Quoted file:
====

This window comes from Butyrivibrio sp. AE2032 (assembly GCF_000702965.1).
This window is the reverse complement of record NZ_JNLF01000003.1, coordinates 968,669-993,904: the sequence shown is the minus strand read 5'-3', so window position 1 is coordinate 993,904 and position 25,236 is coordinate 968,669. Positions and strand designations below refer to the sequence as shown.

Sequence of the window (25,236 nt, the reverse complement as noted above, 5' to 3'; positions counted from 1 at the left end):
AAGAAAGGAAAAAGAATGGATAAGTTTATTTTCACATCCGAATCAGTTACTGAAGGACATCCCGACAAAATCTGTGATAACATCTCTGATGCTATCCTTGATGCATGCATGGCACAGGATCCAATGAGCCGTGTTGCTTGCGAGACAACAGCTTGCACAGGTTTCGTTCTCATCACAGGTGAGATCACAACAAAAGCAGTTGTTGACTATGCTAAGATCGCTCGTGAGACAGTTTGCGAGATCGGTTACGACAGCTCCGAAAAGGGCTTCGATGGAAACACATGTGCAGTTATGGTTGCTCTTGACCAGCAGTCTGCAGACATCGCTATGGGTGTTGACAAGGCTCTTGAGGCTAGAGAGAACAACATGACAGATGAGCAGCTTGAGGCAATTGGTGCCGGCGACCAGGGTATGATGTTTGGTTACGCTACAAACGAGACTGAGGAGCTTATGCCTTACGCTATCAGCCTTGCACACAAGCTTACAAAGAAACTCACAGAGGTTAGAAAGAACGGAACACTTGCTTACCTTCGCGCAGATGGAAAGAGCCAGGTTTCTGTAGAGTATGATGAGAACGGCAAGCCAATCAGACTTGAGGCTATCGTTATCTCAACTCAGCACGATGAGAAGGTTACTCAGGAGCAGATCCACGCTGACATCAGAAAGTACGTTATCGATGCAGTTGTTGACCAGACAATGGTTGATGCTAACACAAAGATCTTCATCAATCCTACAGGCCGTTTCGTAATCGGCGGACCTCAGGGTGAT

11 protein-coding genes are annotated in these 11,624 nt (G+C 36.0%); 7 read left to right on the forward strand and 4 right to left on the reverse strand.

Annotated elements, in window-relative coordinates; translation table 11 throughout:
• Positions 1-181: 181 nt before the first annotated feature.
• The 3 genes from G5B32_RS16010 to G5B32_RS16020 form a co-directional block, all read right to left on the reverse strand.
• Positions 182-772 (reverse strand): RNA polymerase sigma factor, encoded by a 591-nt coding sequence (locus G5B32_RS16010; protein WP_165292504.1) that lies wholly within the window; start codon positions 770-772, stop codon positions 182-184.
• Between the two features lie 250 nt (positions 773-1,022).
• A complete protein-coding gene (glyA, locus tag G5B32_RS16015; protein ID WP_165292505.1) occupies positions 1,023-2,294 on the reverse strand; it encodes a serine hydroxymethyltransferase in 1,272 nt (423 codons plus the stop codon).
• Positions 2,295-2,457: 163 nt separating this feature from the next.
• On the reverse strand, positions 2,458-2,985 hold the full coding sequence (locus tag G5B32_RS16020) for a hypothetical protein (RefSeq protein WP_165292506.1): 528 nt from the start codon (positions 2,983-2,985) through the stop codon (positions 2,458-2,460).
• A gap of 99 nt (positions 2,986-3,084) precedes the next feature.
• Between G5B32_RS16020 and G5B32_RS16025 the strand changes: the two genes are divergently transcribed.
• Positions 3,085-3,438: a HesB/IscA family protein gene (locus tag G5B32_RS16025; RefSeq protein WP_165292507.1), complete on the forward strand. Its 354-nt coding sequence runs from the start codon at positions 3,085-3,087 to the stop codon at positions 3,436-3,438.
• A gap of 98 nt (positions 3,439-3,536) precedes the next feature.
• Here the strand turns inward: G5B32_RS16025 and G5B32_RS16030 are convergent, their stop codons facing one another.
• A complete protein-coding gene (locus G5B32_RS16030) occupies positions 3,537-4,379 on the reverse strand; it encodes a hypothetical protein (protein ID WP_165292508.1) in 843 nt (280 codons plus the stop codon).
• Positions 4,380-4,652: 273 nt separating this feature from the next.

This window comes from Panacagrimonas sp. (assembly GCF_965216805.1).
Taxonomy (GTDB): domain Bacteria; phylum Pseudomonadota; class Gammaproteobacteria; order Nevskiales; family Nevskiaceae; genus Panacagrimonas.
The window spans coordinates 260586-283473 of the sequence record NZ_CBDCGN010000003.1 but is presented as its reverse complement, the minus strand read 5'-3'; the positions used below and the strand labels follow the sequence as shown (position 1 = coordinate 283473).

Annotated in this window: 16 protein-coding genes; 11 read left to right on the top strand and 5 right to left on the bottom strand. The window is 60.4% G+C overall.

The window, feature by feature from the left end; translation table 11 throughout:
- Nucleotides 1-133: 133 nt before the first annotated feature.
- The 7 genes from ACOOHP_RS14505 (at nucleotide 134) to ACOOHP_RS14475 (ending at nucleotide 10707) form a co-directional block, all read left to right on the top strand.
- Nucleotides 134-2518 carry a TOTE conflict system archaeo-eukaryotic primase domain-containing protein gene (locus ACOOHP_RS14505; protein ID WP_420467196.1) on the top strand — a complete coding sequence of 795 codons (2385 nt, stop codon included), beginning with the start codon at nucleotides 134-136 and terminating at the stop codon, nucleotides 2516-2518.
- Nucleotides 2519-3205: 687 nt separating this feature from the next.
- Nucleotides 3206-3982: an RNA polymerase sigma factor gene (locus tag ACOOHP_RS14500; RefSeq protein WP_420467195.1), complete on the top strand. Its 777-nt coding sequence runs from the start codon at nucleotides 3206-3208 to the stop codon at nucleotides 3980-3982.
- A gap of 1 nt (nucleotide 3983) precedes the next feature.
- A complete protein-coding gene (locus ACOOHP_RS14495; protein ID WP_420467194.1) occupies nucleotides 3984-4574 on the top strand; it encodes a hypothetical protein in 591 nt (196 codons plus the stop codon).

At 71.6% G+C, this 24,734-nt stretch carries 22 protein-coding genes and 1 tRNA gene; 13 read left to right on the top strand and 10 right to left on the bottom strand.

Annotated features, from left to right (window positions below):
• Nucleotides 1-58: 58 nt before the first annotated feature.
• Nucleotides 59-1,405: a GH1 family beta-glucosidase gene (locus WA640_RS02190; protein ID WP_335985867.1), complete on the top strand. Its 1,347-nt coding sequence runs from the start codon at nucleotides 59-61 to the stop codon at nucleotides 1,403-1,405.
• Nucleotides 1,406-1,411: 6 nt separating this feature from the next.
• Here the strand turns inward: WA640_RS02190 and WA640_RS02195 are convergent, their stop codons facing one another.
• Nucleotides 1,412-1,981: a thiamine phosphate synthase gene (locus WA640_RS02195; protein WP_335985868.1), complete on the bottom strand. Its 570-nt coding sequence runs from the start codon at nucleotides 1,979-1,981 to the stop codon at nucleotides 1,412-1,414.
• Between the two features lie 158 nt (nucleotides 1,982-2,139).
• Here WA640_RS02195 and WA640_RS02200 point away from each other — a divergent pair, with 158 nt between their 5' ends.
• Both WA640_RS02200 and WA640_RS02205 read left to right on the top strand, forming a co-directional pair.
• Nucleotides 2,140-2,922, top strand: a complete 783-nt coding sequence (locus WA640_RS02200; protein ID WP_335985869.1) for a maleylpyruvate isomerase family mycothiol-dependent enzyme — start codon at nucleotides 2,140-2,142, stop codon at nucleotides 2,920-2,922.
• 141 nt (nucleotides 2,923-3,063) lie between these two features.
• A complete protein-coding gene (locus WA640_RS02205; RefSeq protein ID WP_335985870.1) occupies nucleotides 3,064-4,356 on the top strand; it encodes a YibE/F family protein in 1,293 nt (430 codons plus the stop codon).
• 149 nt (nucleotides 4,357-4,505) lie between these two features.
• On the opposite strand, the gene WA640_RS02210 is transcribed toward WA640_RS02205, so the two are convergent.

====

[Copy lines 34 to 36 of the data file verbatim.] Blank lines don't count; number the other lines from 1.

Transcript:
Annotated features, from left to right (window positions below):
• Nucleotides 1-58: 58 nt before the first annotated feature.
• Nucleotides 59-1,405: a GH1 family beta-glucosidase gene (locus WA640_RS02190; protein ID WP_335985867.1), complete on the top strand. Its 1,347-nt coding sequence runs from the start codon at nucleotides 59-61 to the stop codon at nucleotides 1,403-1,405.